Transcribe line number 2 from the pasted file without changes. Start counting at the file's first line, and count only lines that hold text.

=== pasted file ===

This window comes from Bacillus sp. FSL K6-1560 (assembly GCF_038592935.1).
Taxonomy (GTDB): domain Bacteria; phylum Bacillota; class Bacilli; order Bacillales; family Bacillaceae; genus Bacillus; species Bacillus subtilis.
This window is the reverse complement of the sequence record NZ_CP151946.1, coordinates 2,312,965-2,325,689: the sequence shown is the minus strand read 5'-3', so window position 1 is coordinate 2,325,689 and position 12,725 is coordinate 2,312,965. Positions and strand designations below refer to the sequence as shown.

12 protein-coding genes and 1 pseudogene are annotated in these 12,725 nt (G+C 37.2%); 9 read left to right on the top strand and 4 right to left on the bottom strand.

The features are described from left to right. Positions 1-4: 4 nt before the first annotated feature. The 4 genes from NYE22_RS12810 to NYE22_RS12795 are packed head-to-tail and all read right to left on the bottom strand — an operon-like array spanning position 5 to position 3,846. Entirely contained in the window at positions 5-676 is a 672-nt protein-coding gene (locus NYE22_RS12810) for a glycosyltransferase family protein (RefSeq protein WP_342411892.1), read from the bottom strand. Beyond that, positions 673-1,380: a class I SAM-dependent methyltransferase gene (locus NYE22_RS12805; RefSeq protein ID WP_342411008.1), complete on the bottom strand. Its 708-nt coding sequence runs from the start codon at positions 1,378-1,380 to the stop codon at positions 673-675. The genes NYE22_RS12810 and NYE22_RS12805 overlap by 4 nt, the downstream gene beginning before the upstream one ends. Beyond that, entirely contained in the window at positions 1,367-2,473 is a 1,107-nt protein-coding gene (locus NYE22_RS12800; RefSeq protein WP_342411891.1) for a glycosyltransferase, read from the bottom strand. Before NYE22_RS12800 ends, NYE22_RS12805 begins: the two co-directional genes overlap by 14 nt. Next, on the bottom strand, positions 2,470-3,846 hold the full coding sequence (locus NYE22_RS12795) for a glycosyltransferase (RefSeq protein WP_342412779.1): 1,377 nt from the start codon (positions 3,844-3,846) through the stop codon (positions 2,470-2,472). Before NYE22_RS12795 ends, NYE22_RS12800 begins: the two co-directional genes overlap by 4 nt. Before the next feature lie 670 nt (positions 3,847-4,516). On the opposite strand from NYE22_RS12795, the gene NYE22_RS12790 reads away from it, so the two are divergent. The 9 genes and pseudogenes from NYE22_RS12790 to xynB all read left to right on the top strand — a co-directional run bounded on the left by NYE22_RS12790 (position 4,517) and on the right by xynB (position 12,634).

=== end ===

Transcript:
Taxonomy (GTDB): domain Bacteria; phylum Bacillota; class Bacilli; order Bacillales; family Bacillaceae; genus Bacillus; species Bacillus subtilis.